Dune Science Group to head protection project for the city

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  • This beach access along Ocean Avenue is a breach of the dune, which creates a flooding hazard. The dune, says coastal geomorphologist Dr. Frank Hopf, protects the north end of Amelia Island from storm surge, and is being damaged by people walking through it to access the beach. The city says it will apply for a grant from the Florida Department of Environmental Protection for funds to build a walkover at the location to protect the dune from damage.  Julia Roberts/News-Leader
    This beach access along Ocean Avenue is a breach of the dune, which creates a flooding hazard. The dune, says coastal geomorphologist Dr. Frank Hopf, protects the north end of Amelia Island from storm surge, and is being damaged by people walking through it to access the beach. The city says it will apply for a grant from the Florida Department of Environmental Protection for funds to build a walkover at the location to protect the dune from damage. Julia Roberts/News-Leader
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The city of Fernandina Beach will apply for a grant to build a walkover on the north end of the island while also implementing a plan to rebuild the dune that runs along Ocean Avenue, thanks to the generosity of a resident.

At the Sept. 1 City Commission meeting, a grant application to the Florida Department of Environmental Protection for a Coastal Partnership grant for $60,000 was approved by a split vote of 3-2. If awarded, the money from the grant will be used to build a beach walkover at Beach Access 6N along Ocean Avenue.

Grants Administrator Lorelei Jacobs said the application is due Sept. 27, will be considered in the next legislative session, and would require a 100% match. The project would have to be implemented between September 2021 to May 2022, according to the grant’s requirements.

While the grant application was approved, that vote was not unanimous as two commissioners, Mike Lednovich and Chip Ross, believe the money would be better spent on a “global” effort to protect the dune, which is the barrier that prevents flooding from storm surge on north beach.

Vice Mayor Len Kreger has spearheaded efforts to obtain grant funding, including funding for walkovers. He supported using the grant for Beach Access 6N and said it is consistent with a dune protection plan created by the U.S. Army Corps of Engineers.

Lednovich said what the Corps brought to the City Commission is not a plan but a set of recommendations, with no prioritization, funding mechanism or timeline.

Ross said $60,000 could be better spent than using it to build one walkover. He said there are 48 beach accesses in the city and 22 of them need to be repaired or replaced. The replacement cost of those walkovers is $7.2 million, and $2.5 million to put walkovers at beach accesses without walkovers, he said, while alternatives exist to provide access and allow the dunes to grow that are less expensive. He added that residents on the north end of the island have not been involved in the process of planning and designing walkovers, and he believes they should be.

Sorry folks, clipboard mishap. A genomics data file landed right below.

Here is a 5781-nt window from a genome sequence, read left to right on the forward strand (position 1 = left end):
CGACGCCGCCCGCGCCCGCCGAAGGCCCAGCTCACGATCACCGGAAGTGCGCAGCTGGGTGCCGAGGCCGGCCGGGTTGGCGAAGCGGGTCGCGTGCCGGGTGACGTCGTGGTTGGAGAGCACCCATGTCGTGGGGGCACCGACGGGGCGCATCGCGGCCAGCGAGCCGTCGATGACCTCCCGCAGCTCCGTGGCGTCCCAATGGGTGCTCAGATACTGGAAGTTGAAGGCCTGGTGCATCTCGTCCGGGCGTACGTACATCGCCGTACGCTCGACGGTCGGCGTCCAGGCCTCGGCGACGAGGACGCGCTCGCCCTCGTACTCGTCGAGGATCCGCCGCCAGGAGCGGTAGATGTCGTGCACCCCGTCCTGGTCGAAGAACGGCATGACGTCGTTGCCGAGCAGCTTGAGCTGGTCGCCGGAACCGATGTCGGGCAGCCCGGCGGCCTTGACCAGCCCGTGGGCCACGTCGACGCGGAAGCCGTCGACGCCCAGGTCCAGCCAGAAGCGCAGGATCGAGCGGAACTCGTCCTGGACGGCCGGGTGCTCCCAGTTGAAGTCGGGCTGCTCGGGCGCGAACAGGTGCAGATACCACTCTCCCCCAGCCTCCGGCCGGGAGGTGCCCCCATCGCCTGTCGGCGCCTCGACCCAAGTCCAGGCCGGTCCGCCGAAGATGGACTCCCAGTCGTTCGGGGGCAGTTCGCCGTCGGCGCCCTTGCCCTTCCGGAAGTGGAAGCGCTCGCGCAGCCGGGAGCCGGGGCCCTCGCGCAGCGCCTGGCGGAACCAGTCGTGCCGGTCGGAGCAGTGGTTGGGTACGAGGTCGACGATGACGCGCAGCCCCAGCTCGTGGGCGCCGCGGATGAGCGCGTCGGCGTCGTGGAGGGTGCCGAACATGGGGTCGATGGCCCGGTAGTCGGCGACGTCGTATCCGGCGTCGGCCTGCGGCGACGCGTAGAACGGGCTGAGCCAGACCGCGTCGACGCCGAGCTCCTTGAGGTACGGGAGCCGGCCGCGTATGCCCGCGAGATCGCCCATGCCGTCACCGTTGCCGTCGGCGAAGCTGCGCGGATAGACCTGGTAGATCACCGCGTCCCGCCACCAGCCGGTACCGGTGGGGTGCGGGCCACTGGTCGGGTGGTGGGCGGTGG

“I would like to support using this grant to do the more global approach as opposed to one dune walkover,” Ross said.

Kreger defended using the grant to build a walkover at Beach Access 6N.

“This was chosen because the north end is the only repetitive damage and because it could be done on-grade, relatively cheap, from Ocean Avenue to the end of the dune,” Kreger said. “It does include sand fencing and sea oats. It meets that requirement (of the grant) and we can match with impact funds.”

While the grant money, if awarded, will go to a walkover, the dune system along Ocean Avenue will receive some attention, in the form of volunteers and contributions.

Coastal geomorphologist Dr. Frank Hopf told the commission his organization, Dune Science Group, has studied the dune and determined there are three problems: a large revetment on the west side of the dune that blocks access to the beach, an undersize dune that leaves residences unprotected from storm surge, and a lack of habitat for endangered species.

Hopf said the solution is to naturally grow the dune seaward and to repair “holes” in the dune created by people walking through it to access the beach.

Hopf proposed to the City Commission that DSG take on the project to begin the process of building the dune, as well
as offering technical assistance in applying for additional
grants.

“We are volunteering to do all the permitting and design work, to train all the volunteers, provide the plants at wholesale cost, 1,704 plants on accesses 4 (to) 11,” Hopf said. “We would help direct city crews to install sand fences. You can’t plant until spring, so we would put fences up November. As dunes grow November through March due to northeastern winds.”

“For $2,500, I’m offering to start to build the dunes north of Main Beach along Ocean Avenue and help with applications to get $50,000 or $60,000 grant money to start building dunes all up and down the city where they are needed and then for almost no money, start a planting process,” he explained and
added the $2,500 would include $300 for refreshments for volunteers.

South Fletcher resident Bryn Byron said she hired Hopf to work on the dune on her property, was very satisfied with that job, and volunteered to donate the $2,500 needed for DSG to perform the project. She said her sister is a member of the Master Gardeners program, which may be involved in the planting that will be required.

The City Commission expressed its gratitude to Byron, and City Attorney Tammi Bach said there would be a resolution on a commission meeting agenda in October to approve accepting the donation.